On February 24, the Early Childhood Development Association of Uganda petitioned Parliament over the indefinite closure of pre-primary schools. This followed a decision by the Ministry of Education and Sports ordering the indefinite closure of kindergartens across the country. According to their statement, the ministry decided this as a step to alleviate the problem of Covid-19.
In their petition, the association stated the decision was unnecessary since children less than 10 years are less susceptible to Covid-19 than the older ones. They further stated that the decision was unfair since international schools were allowed to reopen and operate normally.
Kindergarten children have missed stimulating, learning opportunities and social interactions.
With the reduction in Covid-19 cases and the availability of the vaccine, it would be most appropriate for all actors if the ministry prioritised in the vaccination of the teachers and people in the business of operating the early childhood development centres to allow them to operate.
According to the World Bank’s Capital Index, a child born in Uganda today will be only 38 per cent productive when she grows up as she could be if she enjoyed complete education and full health.
Another report by Twaweza shows that 39 per cent of children could not read a primary two text in 2015. This could be worsened further by the Covid-19 efforts to restrict reopening of schools. Also, surveys conducted by Uwezo in 2010, 2011, 2012, and 2014 consistently found that many children in lower primary school were still struggling to read English and do basic mathematics.
A recent study in Uganda found that children who did not attend pre-primary schooling were more than twice as likely to repeat Primary One as those that did. Furthermore, children who receive pre-primary education are better equipped for primary school and less likely to drop out generally.
By their very nature, kindergartens equip children with academic skills; their programmes are designed to offer a curriculum specifically for children not ready for primary studies. These programmes are building blocks that explore language, numbers, science, and so much more.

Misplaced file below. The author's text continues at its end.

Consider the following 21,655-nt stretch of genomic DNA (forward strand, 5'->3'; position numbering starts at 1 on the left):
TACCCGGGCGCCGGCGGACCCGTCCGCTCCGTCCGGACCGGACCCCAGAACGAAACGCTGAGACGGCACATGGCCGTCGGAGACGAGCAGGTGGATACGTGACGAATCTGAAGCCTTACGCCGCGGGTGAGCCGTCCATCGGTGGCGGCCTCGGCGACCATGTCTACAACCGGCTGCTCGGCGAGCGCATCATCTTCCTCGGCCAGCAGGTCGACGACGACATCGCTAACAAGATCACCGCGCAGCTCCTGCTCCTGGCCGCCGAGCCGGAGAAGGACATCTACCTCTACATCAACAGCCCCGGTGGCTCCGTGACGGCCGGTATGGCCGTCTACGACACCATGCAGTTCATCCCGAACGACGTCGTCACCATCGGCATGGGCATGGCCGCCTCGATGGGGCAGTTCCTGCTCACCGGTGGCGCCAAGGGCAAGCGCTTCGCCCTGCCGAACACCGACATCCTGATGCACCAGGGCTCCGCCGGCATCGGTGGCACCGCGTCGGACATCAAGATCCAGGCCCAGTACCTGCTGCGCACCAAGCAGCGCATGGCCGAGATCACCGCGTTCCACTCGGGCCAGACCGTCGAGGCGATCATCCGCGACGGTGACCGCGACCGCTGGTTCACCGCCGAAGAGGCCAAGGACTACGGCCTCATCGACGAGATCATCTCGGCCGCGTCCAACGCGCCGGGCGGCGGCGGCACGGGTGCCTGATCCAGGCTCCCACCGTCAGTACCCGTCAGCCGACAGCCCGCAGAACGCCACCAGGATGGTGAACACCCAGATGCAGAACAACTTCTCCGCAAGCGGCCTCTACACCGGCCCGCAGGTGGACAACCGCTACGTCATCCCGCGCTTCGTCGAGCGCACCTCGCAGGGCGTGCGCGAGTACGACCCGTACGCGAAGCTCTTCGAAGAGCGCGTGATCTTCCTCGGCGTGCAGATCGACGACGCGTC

A study by the Education Commission of the States reported that “kindergarten is a critical year because it is widely considered a ‘bridge year’ between early learning programmes and primary school, intended to enhance children’s cognitive, physical and social development to smooth the transition into formal schooling.” These skills are critical to developing children’s competencies, subsequent learning and lifelong opportunities. Without kindergarten schooling, teachers are unable to complete the curriculum thus leaving many gaps in children’s education. This will lead to inefficiencies in the education system and low returns on education generally.
Moreover, kindergartens help in children’s social development through daily interaction with peers, educators, and other adults, something many are unable to receive in the family setting alone.
Such social development is vital for children. The learners get the opportunity to make friends, work together in groups, and learn how to play with others in a safe environment that encourages sharing and respect for others.
Given the young children`s nature of learning, the nurturing environment enables them to effortlessly pick up information and develop a love for learning, have an opportunity to engage in activities that build a strong foundation for future academic success.
The ministry’s efforts to control the spread of the virus are of value. However, the increasing potential harm to children caused by long term absences are leading some countries to reopen their schools even where the virus is not well controlled.
The Education ministry needs to prioritize the reopening of nursery schools to prevent the learning crisis from becoming a generational catastrophe.